Xi’an: Two Hours Flight From Beijing
Two hours flight from Beijing brought us to Xi’an, Shaanxi province in northwest China. I had studied about Banpo Neolithic settlement and Terracotta Army but seeing these in person was an awesome experience. There I was, on my birthday, looking at the remains of 6,500-year-old Banpo village and the life size army of Qin Shi Huang, the first Emperor of China, buried underground!
A day before, our guide Mr. Cheng drove us directly from the airport to the fourteenth century fortification of the ancient city of Xi’an. The enclosed city, 14 square miles, has seen the rise and fall of many dynasties. The rectangular wall is wider at the base than the top. The walkway along the top is 8.7 miles long with four watchtowers, corner towers and drawbridges. A moat surrounds the fortification. Inside the wall some of the rare old temple structures and market places echo elements of the early Chinese architecture. The wall is the largest and best-preserved wall in China. Walking three miles on the walkway in the afternoon heat listening to Mr. Chang’s commentary was one of the most memorable times.
The next day our first stop was the museum of Terracotta Funerary Army, thousands of life size statuary of warriors of the first emperor of China, Qin Shi Huang. The display of warriors, chariots, horses, acrobats, musicians and other officials were buried with the emperor in 210-209 BCE. Its function? To protect the emperor in his afterlife as they did during his life. Most of the figures originally held metal weapons such as spears, swords, or crossbows that must have increased their realism. The mausoleum was accidently found by a farmer and excavated in 1974.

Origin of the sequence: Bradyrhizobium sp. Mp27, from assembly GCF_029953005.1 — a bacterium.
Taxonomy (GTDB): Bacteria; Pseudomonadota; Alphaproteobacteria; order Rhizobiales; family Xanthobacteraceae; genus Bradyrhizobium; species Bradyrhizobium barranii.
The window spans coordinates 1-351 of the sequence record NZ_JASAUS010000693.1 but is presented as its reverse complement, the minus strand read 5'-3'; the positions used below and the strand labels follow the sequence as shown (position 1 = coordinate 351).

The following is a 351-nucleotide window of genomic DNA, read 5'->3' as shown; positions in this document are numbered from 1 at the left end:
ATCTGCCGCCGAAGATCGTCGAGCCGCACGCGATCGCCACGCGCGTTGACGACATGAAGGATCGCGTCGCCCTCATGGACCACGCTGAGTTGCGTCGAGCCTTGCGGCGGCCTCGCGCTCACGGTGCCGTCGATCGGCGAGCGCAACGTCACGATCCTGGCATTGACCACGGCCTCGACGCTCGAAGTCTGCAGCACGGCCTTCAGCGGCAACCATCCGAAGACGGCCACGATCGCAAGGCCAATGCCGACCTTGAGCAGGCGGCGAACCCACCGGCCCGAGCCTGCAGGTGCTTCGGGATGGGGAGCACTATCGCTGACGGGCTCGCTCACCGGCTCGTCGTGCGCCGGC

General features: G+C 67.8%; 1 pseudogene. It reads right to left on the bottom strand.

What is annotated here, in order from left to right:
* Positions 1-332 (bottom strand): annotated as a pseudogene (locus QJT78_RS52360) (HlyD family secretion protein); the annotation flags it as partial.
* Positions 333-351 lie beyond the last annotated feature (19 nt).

During lunch we talked about history, architecture and politics. Mr. Cheng should have been a history professor. Open minded, thoughtful and well informed we learnt a lot from him.
In the afternoon we visited Wild Goose Pagoda, a Buddhist structure. 210 feet high, it offers a magnificent view of the city. Constructed in 652 during Tang Dynasty, it was renovated in the Ming. Some of the floors are meant for worshipping some others for storing Dharma Sutras, Buddhist scriptures, brought to China from India by the monk, scholar and traveler, Hsuan-Tsang or Xuanzang (c. 602-663 CE). Hsuan-Tsang was ordained as a full monk in Chengdu at the age of twenty. Soon after he traveled to India, collected as many Buddhist scriptures as he could and, once back home, translated the original Sanskrit texts into Chinese.
As we drove back to our hotel there was a lot to take in. I wanted to take a shower and order room service. But when we opened the door to our room we were greeted by red rose petals on the bed and rose-bouquet in a green vase. And with a view of the dazzling city in the background was a cake of fresh fruit. A small golden gift box lay on the table. It held gorgeous green jade jewelry, a gift from my husband. Chinese women say ‘if you’re not wearing jade you’re not fully dressed.’ He had made reservation for dinner.